Guidelines to limit how and where registration officers meet with applicants were lacking and there were no written guidelines on conflict of interest. The only semblance of such guidelines was in the form of a declaration of assets which all civil servants complete upon commencement of employment with the government. This is vastly inadequate to address further conflicts of interests that may arise during the course of a registration officer's term. Screening of regulatory employees for conflicts of interest has been identified as a tool to lower the risk of corruption in the drug registration process and allow the regulatory authority to act impartially [2].

Bribery, offering of material gifts and favouritism occur commonly. Respondents reported that difficult living conditions in Nigeria sometimes lend officers to temptation. Indeed bribery is a common practice in Nigeria and has been identified as one of the leading causes of the rampancy of counterfeit medicines [22, 9]. The process was so rampant that when Dr. Akunyili took over as Director General of NAFDAC, she fired a large number of NAFDAC officials [24]. However, each registration officer is not a sole decision maker therefore the potential for inducement may not affect decisions largely. Moreover, companies cannot readily alter lab results which are definitive criteria that determine approval for registration, limiting the extent of a company's influence on drug registration.

Respondents in community pharmacy cited the registration of patent and proprietary medicines dealers (non-pharmacists who are authorized to distribute specific over-the-counter medications outlined in the Essential Medicines List) as an avenue for infiltration of counterfeit drugs because many of these dealers operate in rural areas where regulation of their activities is difficult and many still sell medications that they are not permitted to sell [25].

Respondents also indicated that the registration process still does not address one of the root causes of counterfeiting in Nigeria: the fact that non-professionals (i.e. non-pharmacists) are still largely in control of retail pharmacy. It was reported that some pharmacies are owned by rich businesspersons who wish to cut corners and maximize profits by importing and selling substandard products. These individuals hire pharmacists as a front solely to obtain licensure to open and operate pharmacies. Using their wealth and influence, they often attempt to intimidate their way through normal regulatory procedures. At times, some of these syndicates are discovered and the individuals responsible are prosecuted, but the practice is apparently still prevalent [26].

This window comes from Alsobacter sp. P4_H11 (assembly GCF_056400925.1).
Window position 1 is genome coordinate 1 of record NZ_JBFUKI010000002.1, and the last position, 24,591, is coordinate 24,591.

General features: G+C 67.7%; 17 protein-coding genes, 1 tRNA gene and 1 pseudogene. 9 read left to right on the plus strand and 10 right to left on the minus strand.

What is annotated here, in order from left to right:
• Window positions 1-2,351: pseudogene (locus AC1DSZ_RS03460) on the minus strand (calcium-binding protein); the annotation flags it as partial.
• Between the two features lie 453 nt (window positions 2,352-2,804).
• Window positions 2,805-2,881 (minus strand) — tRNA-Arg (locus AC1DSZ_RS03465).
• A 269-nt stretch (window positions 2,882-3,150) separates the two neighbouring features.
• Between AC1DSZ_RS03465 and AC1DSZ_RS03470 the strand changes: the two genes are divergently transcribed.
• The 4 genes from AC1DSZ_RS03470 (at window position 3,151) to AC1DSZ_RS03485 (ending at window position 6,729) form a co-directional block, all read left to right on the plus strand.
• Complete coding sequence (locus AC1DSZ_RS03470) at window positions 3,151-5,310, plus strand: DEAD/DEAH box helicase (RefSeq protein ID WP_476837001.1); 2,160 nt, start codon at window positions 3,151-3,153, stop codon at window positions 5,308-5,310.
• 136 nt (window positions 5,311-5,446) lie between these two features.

Procurement of pharmaceuticals is under the mandate of Nigeria's Ministry of Health. The Ministry purchases a limited number of therapeutic classes of medications, namely anti-retrovirals, artemisin therapy for malaria, narcotics and controlled substances, vaccines, sulfadoxine, and anti-tuberculosis drugs. Procurement scored 8.9, indicating this area of the pharmaceutical sector has a low vulnerability to corruption. This is commendable particularly given the economic importance of this area and given that in many developing countries, drug procurement procedures are inefficient, non-transparent, and often corrupt [27]. This high score may be due to the fact that the Ministry procures a few therapeutic classes of drugs which do not account for a majority of total drug procurements.


The process for procurement is competitive, documented, and well-defined (a concise manual on public procurement reform in Nigeria exists in print). Drugs are purchased using tenders (both international and local), except vaccines which are purchased through UNICEF or are donated. Objective methods are used to determine the quantity of pharmaceuticals needed using calculations that incorporate consumption data, population growth, projectional studies etc.

The criteria for membership and functions of the tender committee are clearly defined and are differentiated from that of the procurement office: the tender committee is made up of an Evaluation Committee and the Ministerial Tenders Board, which are responsible for evaluating supplier qualifications, inviting those who qualify to bid and determining which suppliers receive contracts. The procurement office, also known as the Budget Monitoring and Price Intelligence Unit (BMPIU) or the "Due Process" team, manages the tender process and finalizes the certificate of award and certificate of payment for the tender.